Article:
Wednesday, July 7, 2010

Skuut: Brief Product Review

The Skuut is one of the less expensive wooden balance bikes on the market. I'm not sure how the "original" wooden balance bikes were/are built (not interested in that conversation), but the Skuut has two major design flaws. Below is a slideshow, if you click on the photos and open them in a new window, you can see annotations I've added to the four photos.

The first is that the handlebar is attached to the front fork using wood screws. This means that the wood screws screw down between the layers of plywood. Any impact or torque on the handlebar results in the separation of these layers. In the case of my boys, these impacts are often at high speeds resulting in complete separation of the handlebar from the fork. I've attempted to draw the plywood back together by drilling two holes and using long chainring bolts and washers. I've also been reattaching the handlebar with the wood screws by shoving matchsticks down the screw holes to give the screws more wood to bite into. This evening I drilled an additional set of holes so that now four screws hold the handlebar to the fork.

The second design flaw is that the wheel is held in the center of the axel assembly by the combination of compression rings and wooden hub pieces. The wooden hub pieces work themselves loose allowing the compression rings to pop out of their groove. The result is a wobbly wheel. The wooden hub pieces eventually split from being forced back on to the hub, so I've replaced them with hose clamps. The wheel still wobbles, but at least it stays in the center.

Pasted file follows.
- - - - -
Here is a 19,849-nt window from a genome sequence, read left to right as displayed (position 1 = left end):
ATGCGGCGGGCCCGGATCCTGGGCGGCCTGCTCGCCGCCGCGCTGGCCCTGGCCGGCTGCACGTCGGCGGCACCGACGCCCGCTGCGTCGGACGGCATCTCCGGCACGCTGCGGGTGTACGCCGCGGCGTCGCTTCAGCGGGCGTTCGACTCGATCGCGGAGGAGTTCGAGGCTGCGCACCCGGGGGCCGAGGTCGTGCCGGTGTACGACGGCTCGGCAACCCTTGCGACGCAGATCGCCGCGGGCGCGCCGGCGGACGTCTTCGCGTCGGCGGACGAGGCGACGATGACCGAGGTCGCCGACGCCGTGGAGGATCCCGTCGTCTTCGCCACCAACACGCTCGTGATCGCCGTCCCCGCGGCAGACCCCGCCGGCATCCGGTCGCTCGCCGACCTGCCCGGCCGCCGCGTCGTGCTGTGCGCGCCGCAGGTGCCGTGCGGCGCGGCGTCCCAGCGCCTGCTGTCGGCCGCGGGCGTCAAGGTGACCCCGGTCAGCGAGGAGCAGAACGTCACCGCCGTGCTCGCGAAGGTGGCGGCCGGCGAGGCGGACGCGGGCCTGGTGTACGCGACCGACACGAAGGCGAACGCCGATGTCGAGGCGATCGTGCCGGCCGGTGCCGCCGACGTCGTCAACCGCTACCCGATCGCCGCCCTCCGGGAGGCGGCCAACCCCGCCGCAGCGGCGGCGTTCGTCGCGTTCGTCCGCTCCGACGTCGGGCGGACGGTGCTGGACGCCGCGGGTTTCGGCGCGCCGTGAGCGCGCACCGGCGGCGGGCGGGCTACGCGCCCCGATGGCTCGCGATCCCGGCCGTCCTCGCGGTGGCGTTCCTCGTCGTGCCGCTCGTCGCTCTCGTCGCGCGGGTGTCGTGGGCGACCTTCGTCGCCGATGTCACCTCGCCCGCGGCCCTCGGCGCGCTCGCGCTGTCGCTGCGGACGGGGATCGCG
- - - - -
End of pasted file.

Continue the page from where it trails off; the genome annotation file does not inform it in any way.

The boys love their Skuut. Like any loved toy it is starting to break down. The boys are hard on the Skuut, e.g., deliberately crashing it into walls, riding off of steps and high curbs, dismounting at high speeds and dumping it to the ground. They have occasionally have left it out all night allowing moisture to weaken the plywood and rust the wheels.

If you're in the market for a wooden balance bike, look carefully at how the handlebar and wheels are attached. We're going to keep ours patched up and rolling, but I don't think we'll be handing it down to any friends.

Any repair advice from family carpenters and engineers is appreciated.

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